The idea behind this new script is to calculate the TMO for 3 different sources:
The stock itself
A market index symbol such as SPX or /NQ
The relative strength ratio of the stock divided by the index symbol
Then, by comparing the TMO output of each of these sources, we can identify points in time where the stock’s momentum first begins to outperform the overall market early on, while it’s still trading inside a base or pullback pattern.
The remarkable thing to me is that this strategy can be broadly profitable on most stocks just using the built-in divergence signals between the 3 TMOs, and no additional filters like MAs or other trend filters.
The other remarkable feature is that this seems to be a timeless source of edge: if many people start using these signals, it will likely create new divergences to take advantage of.
The set comes with a scan, column, 2 indicators, and a strategy for backtesting, and by default it compares the currently-charted stock to the SPX through the lens of the TMO.
This suite of tools is available for free to anyone who has previously purchased the Relative Strength indicator set, and from now on it will also be included for new customers as well.
How to Program Custom Trading Strategies in ThinkOrSwim
I’ve had several questions about ThinkOrSwim strategies, so I wanted to do a post on how to program custom trading strategies in ThinkOrSwim. Since I’ve been programming a lot of strategies lately myself, yesterday I decided to do a video for the official ThinkOrSwim.net YouTube channel where I go through the process of creating and testing a new, built-from-scratch strategy in ThinkOrSwim. It shows where to go to create and edit strategies, how to add and reference indicators, how to add user-customizable inputs, and then how to implement the strategy and backtest it on a specific chart.
It’s really important to quantify and monitor your trading edge, whether you’re trading discretionary setups or mechanical systems. ThinkOrSwim allows you to test strategies in mechanical form, which can later be applied to either discretionary or automated trading systems. You can take the edges you identify quantitatively with ThinkOrSwim, and apply them to a discretionary trading strategy that takes advantage of even more precise entries and exits than what an automated system might provide. And I think, one way or another, whether edges are manually identified over time through trial and error and detailed journaling, or automatically identified with systemized backtesting, quantitative edges are an essential part of all types of trading.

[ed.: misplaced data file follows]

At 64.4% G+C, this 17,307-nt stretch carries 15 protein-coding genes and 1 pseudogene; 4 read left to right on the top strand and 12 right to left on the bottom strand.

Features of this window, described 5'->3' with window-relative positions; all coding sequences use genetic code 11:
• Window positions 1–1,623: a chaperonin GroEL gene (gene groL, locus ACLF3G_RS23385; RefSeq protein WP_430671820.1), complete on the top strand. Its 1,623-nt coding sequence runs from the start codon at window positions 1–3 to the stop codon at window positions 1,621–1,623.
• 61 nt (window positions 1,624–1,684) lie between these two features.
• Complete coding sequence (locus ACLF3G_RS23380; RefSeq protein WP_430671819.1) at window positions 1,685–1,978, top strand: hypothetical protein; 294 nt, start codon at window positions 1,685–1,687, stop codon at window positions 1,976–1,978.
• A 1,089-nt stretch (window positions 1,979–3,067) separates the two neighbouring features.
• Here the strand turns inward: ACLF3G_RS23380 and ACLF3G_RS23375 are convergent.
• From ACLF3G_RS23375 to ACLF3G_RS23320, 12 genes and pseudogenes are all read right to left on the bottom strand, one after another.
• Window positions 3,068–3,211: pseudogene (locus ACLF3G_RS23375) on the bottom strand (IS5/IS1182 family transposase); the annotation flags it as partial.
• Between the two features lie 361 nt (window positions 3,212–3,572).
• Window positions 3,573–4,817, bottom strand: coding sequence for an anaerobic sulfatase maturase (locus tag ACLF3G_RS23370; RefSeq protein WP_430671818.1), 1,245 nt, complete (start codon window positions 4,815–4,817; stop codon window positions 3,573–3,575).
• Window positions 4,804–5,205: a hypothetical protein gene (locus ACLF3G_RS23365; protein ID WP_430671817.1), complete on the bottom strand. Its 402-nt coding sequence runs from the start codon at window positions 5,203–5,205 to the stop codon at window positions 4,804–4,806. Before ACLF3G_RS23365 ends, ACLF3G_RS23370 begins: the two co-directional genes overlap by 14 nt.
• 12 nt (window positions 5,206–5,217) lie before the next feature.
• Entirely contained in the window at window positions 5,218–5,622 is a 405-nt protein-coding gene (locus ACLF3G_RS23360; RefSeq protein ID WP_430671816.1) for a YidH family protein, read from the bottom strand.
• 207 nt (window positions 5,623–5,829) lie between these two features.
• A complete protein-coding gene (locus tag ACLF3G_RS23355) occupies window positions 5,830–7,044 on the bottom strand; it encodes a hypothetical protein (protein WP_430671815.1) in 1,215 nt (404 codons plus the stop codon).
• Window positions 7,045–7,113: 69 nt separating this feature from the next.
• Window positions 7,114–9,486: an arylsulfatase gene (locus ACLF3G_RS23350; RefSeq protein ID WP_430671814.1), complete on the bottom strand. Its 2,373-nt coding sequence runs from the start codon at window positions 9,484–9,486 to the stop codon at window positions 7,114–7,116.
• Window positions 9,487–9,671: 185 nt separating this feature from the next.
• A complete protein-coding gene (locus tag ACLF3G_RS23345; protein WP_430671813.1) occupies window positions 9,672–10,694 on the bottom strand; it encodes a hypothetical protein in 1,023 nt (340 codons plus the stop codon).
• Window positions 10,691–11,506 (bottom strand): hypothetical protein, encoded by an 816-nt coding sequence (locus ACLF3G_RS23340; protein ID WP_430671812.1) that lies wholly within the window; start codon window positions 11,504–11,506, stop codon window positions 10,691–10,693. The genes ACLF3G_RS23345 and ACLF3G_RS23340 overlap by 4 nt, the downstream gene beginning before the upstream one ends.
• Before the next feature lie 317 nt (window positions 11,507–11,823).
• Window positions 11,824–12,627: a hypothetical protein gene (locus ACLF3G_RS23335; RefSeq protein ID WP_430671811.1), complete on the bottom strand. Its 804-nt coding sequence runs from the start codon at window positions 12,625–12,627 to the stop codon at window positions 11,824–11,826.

So with that in mind, here’s my most recent video on how to program custom trading strategies in ThinkOrSwim and run backtests on them:
I’ve recently posted several strategy scripts to the website that identify quantifiable edges for my fellow traders. These ThinkOrSwim trading strategies can be traded standalone, or tweaked further and customized to fit an individual’s trading style. They can either be used to setup automated trading systems in other platforms, or traded manually within ThinkOrSwim and improved with price action trading principles. My most recent strategies are all listed under the strategies category on the site, and here’s a quick reference list:
Most of these strategies come straight out of Larry Connors and Cesar Alvarez’s book “Short Term Trading Strategies that Work,” and are specifically for trading the SPY, SPX, or ES futures. But these ThinkOrSwim trading strategies may also provide edges on other instruments, and you can test them on whatever symbols you like to trade, to see if they can be applied profitably there as well.
I hope these strategies are as intriguing to you as they were to me, and hopefully they will provide you a more quantifiable way to determine your edge in the market as well.
Josiah is a stock & crypto trader, ThinkScript programmer, real estate investor, and budding mountaineer. He's also rumored to be an in-shower opera singer. Josiah started Easycators in 2015 and lives with his family in Nashville, TN. Twitter | YouTube
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